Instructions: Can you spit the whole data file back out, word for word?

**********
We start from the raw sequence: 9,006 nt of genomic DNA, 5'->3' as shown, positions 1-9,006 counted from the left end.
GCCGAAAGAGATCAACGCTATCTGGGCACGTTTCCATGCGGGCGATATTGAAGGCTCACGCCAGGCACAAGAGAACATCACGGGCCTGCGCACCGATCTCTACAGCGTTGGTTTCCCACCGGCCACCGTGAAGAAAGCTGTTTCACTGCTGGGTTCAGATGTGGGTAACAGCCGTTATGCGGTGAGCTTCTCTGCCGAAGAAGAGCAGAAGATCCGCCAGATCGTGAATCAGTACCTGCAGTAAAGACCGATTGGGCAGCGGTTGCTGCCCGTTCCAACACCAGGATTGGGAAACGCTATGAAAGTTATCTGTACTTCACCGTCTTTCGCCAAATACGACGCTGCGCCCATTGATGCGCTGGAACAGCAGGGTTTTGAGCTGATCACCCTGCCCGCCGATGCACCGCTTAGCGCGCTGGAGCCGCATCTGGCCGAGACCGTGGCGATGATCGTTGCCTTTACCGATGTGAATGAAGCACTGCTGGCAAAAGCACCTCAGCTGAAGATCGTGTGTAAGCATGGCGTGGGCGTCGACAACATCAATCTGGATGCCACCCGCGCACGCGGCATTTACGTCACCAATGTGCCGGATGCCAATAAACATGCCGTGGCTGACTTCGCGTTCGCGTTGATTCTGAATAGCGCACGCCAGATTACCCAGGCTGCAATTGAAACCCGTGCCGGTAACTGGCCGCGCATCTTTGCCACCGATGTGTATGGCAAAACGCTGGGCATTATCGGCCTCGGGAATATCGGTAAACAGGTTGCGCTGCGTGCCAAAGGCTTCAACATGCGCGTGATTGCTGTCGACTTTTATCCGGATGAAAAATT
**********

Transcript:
We start from the raw sequence: 9,006 nt of genomic DNA, 5'->3' as shown, positions 1-9,006 counted from the left end.
GCCGAAAGAGATCAACGCTATCTGGGCACGTTTCCATGCGGGCGATATTGAAGGCTCACGCCAGGCACAAGAGAACATCACGGGCCTGCGCACCGATCTCTACAGCGTTGGTTTCCCACCGGCCACCGTGAAGAAAGCTGTTTCACTGCTGGGTTCAGATGTGGGTAACAGCCGTTATGCGGTGAGCTTCTCTGCCGAAGAAGAGCAGAAGATCCGCCAGATCGTGAATCAGTACCTGCAGTAAAGACCGATTGGGCAGCGGTTGCTGCCCGTTCCAACACCAGGATTGGGAAACGCTATGAAAGTTATCTGTACTTCACCGTCTTTCGCCAAATACGACGCTGCGCCCATTGATGCGCTGGAACAGCAGGGTTTTGAGCTGATCACCCTGCCCGCCGATGCACCGCTTAGCGCGCTGGAGCCGCATCTGGCCGAGACCGTGGCGATGATCGTTGCCTTTACCGATGTGAATGAAGCACTGCTGGCAAAAGCACCTCAGCTGAAGATCGTGTGTAAGCATGGCGTGGGCGTCGACAACATCAATCTGGATGCCACCCGCGCACGCGGCATTTACGTCACCAATGTGCCGGATGCCAATAAACATGCCGTGGCTGACTTCGCGTTCGCGTTGATTCTGAATAGCGCACGCCAGATTACCCAGGCTGCAATTGAAACCCGTGCCGGTAACTGGCCGCGCATCTTTGCCACCGATGTGTATGGCAAAACGCTGGGCATTATCGGCCTCGGGAATATCGGTAAACAGGTTGCGCTGCGTGCCAAAGGCTTCAACATGCGCGTGATTGCTGTCGACTTTTATCCGGATGAAAAATT